Overnight Interest Rate to 4.5 Percent
The Bank of Canada raised its key interest rate by a quarter of a percentage point on Wednesday and Tiff Macklem, head of the BoC mentioned that he expects this interest rate increase to be the last hike in the economic cycle that the Canadian economy is currently in. This interest rate increase signifies the 8th consecutive rate hike since March 2020. Canada’s Federal Bank has done this to fight off a 40 year high, rate of inflation since the late 70s and early 80s. At the time overnight interest rates were an a astounding 20 plus percent. The Bank of Canada’s key interest rate now sits at 4.5 percent which is currently the highest rate since 2007, just before the Great Recession of 2008, which wiped out financial markets and home equity.
The central bank reiterated that the Canadian economy is still overheated, and prompted the Bank of Canada’s committee to assess the situation and accordingly raise interest rates again, which is in line with the inflationary risk thesis presented by Tiff Macklem.
However, the apparent good news in the statement release is that the central bank mentioned that if economic conditions stay within the required subset data range within its current target projections, the Bank of Canada said it would expect to pause any further rate increases, and maintain the central bank’s key interest rate at its current level of 4.5 percent. The Bank of Canada also published its latest monetary policy report on Wednesday, which showed updated figures for its projections for the Canadian economy and status and direction of inflation. In-line with the apparent softening of inflationary data, The Bank of Canada expects the inflation rate to ease and at a more accelerated rate than it had previously forecasted according to its metrics. Tiff Macklem and the Bank of Canada are forecasting that Canada’s annual inflation rate will drop considerably to 3 percent by the middle of this year, and then drop again to 2 percent in 2024, which is the bank’s target rate required for a stable economy.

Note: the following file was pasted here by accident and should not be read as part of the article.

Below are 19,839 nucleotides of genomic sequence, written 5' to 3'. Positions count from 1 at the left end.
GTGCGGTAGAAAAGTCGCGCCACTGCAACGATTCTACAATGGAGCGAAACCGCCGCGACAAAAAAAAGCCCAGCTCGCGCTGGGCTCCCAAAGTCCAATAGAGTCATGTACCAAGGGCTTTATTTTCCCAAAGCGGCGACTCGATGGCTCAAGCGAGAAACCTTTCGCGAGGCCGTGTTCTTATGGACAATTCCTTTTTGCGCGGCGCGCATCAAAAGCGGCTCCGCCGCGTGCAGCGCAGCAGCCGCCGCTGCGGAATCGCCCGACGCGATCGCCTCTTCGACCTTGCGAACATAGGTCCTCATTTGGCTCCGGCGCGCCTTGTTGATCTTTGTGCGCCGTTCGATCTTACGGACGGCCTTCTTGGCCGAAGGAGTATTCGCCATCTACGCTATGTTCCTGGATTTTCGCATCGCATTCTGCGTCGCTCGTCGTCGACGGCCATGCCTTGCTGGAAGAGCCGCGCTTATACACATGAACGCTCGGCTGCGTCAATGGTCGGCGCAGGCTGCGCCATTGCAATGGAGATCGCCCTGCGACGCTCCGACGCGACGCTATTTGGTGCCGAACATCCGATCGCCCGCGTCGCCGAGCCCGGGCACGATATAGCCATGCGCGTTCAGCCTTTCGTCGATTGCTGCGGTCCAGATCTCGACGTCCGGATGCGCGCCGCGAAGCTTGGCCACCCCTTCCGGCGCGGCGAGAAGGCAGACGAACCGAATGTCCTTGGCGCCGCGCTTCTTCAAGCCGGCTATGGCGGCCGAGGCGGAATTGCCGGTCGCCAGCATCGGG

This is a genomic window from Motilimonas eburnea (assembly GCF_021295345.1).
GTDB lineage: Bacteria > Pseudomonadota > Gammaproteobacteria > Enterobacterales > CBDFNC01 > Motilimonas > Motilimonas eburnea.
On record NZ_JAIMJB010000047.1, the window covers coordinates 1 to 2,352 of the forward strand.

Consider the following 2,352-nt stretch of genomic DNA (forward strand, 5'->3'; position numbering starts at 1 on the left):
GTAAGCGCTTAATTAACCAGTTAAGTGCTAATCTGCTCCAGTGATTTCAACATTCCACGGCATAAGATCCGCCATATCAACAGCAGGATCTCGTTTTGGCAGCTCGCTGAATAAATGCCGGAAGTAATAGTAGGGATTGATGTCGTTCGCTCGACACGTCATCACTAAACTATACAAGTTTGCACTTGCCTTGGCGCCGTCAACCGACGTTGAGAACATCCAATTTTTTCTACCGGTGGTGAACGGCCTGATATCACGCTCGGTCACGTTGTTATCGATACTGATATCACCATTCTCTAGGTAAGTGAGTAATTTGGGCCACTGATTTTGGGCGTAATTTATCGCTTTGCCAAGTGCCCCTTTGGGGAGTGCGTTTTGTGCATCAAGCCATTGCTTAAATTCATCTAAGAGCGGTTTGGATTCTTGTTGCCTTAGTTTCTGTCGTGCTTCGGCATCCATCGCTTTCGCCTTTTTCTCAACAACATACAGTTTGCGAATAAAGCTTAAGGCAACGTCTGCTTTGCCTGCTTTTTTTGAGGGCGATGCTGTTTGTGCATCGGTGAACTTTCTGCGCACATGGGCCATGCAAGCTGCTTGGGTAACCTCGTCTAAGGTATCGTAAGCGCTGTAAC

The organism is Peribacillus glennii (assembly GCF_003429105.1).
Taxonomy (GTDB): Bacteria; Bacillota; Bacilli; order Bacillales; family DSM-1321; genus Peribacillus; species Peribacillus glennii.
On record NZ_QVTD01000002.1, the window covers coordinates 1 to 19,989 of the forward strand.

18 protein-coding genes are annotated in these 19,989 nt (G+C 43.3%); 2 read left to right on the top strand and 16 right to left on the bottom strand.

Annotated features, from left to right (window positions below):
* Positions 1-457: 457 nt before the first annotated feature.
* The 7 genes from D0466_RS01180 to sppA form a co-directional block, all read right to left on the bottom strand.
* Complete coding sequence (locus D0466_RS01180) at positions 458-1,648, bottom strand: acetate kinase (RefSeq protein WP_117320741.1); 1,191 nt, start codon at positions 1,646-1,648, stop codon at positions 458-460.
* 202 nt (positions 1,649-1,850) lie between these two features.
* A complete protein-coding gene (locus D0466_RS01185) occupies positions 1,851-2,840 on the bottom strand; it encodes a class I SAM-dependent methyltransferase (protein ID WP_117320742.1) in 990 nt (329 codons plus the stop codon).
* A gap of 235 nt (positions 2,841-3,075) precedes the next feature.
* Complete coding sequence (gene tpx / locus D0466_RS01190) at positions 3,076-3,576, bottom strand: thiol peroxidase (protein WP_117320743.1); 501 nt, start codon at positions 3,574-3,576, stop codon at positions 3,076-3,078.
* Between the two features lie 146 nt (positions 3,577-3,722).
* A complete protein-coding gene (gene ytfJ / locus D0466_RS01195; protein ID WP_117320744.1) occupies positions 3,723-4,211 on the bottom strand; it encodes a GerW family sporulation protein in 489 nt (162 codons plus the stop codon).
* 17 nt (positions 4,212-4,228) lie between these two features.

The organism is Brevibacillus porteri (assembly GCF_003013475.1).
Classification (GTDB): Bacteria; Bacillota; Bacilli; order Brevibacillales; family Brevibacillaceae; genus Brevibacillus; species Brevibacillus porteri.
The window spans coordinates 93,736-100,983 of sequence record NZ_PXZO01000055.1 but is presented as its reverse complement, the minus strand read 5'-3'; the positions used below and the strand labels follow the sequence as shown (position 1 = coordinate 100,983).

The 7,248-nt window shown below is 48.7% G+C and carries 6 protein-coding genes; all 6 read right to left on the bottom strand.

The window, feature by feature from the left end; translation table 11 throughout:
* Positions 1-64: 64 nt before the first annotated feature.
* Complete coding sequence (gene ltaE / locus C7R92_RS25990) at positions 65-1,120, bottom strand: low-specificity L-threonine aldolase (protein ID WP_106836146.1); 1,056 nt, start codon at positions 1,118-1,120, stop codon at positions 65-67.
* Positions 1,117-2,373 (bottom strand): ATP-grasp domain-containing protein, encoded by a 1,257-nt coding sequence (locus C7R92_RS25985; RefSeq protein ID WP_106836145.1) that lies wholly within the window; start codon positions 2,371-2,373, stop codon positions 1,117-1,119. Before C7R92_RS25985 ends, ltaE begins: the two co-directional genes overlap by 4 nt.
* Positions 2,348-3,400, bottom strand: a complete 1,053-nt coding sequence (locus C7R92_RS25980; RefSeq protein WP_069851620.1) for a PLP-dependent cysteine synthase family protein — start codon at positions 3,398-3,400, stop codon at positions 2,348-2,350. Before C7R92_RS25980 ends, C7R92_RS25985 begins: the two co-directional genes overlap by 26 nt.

However, the Federal Bank’s language made it clear, that it left room for a possible rate hike if the forward data suggested it.
High Interest Rates Hit Economy
Interest rates have had a significant impact on the economy, including the housing market, asset prices, and retail sales. When interest rates increase, borrowing costs for consumers and businesses also increase, which can lead to a decrease in demand for big-ticket items such as homes and vehicles, which is what we have seen happen across Canada. This has led to a decline in housing prices and sales. Additionally, as interest rates rise, the cost of borrowing for businesses increases, which can lead to a decrease in investment and economic growth, which we are now seeing in the quarterly earnings now that we are in earnings season. Other assets prices have declined, such as stocks and bonds. Consumer spending has decreased, which is a catalyst of a bigger consumer debt burden and super high prices which has stripped the Canadian budget and reigned in discretionary spending.
Canada’s economy is now in a terrible state thanks to the Bank of Canada’s over-easing monetary policy and now over-tightening policy.
Pierre Poilievre, the leader of the Conservative party feels as a consequence of the havoc the Bank of Canada has inflicted on the economy, that Tiff Macklem, the bank’s head should be fired!